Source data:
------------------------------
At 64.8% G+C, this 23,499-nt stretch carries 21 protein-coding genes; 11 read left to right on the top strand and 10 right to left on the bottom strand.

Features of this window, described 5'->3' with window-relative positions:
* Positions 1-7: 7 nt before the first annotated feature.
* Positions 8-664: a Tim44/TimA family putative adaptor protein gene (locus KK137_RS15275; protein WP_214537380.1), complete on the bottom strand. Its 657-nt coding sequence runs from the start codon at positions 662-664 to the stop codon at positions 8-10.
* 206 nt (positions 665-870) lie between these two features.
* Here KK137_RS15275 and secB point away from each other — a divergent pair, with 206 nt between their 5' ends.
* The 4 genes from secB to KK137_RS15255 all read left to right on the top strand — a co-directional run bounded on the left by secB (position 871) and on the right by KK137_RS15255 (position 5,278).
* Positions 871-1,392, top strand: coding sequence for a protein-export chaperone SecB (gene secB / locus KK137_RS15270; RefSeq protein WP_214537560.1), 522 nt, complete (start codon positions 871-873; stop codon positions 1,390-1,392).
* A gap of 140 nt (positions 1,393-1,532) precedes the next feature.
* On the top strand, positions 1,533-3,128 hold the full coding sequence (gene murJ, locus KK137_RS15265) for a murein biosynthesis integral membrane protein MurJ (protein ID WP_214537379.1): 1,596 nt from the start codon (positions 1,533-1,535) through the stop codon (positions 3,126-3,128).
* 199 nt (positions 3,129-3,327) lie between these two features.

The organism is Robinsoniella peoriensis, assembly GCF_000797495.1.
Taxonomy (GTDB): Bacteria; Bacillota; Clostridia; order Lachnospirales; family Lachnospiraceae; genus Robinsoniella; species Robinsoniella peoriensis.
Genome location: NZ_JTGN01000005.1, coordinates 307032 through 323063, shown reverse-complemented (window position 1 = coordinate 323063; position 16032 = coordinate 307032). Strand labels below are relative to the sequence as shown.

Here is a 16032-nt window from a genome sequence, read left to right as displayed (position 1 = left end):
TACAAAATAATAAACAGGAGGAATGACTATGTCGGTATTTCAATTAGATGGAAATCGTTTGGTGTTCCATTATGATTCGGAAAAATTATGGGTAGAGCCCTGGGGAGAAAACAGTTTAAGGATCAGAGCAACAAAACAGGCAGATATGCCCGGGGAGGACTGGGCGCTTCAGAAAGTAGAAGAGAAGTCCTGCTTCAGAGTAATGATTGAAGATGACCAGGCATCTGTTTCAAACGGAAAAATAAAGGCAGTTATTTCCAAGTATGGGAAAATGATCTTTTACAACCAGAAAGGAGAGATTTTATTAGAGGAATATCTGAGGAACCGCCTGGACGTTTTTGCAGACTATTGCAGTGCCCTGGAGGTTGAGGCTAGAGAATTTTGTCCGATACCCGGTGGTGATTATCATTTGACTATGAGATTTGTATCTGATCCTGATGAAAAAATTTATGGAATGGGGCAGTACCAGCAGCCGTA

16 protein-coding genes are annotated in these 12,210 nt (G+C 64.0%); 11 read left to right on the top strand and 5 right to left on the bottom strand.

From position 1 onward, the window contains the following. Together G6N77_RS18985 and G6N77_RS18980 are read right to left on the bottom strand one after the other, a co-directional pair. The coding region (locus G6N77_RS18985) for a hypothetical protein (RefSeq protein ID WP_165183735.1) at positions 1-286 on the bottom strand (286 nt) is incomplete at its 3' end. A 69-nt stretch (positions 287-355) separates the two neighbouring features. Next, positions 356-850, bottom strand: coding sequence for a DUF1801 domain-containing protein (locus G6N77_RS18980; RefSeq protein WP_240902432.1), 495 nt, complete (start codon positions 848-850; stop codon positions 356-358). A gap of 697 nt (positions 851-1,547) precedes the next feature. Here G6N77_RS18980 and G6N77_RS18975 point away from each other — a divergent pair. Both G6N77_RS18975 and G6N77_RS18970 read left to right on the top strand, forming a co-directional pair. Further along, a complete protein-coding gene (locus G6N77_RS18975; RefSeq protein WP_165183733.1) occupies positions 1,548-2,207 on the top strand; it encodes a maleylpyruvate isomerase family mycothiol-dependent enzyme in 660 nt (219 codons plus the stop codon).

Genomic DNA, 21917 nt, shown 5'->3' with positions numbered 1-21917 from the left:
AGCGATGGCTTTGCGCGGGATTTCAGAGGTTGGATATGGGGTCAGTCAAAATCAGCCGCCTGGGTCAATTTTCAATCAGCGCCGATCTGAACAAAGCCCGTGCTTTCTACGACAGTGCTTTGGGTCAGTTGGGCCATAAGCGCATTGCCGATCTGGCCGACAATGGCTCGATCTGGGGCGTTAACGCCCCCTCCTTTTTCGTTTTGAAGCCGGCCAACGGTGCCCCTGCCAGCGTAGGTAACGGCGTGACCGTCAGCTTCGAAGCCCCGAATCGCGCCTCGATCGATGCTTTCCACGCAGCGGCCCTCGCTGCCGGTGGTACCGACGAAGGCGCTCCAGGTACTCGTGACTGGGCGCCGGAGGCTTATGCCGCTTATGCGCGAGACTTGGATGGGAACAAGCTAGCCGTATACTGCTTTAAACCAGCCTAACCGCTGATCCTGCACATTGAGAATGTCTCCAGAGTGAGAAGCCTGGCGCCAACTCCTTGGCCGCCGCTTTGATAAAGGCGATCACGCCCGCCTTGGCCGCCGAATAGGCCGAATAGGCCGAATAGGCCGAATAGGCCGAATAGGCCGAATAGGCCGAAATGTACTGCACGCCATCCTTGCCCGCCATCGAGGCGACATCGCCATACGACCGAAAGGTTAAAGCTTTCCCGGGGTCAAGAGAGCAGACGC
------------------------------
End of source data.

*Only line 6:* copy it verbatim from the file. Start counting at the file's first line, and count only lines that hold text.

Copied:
* Here KK137_RS15275 and secB point away from each other — a divergent pair, with 206 nt between their 5' ends.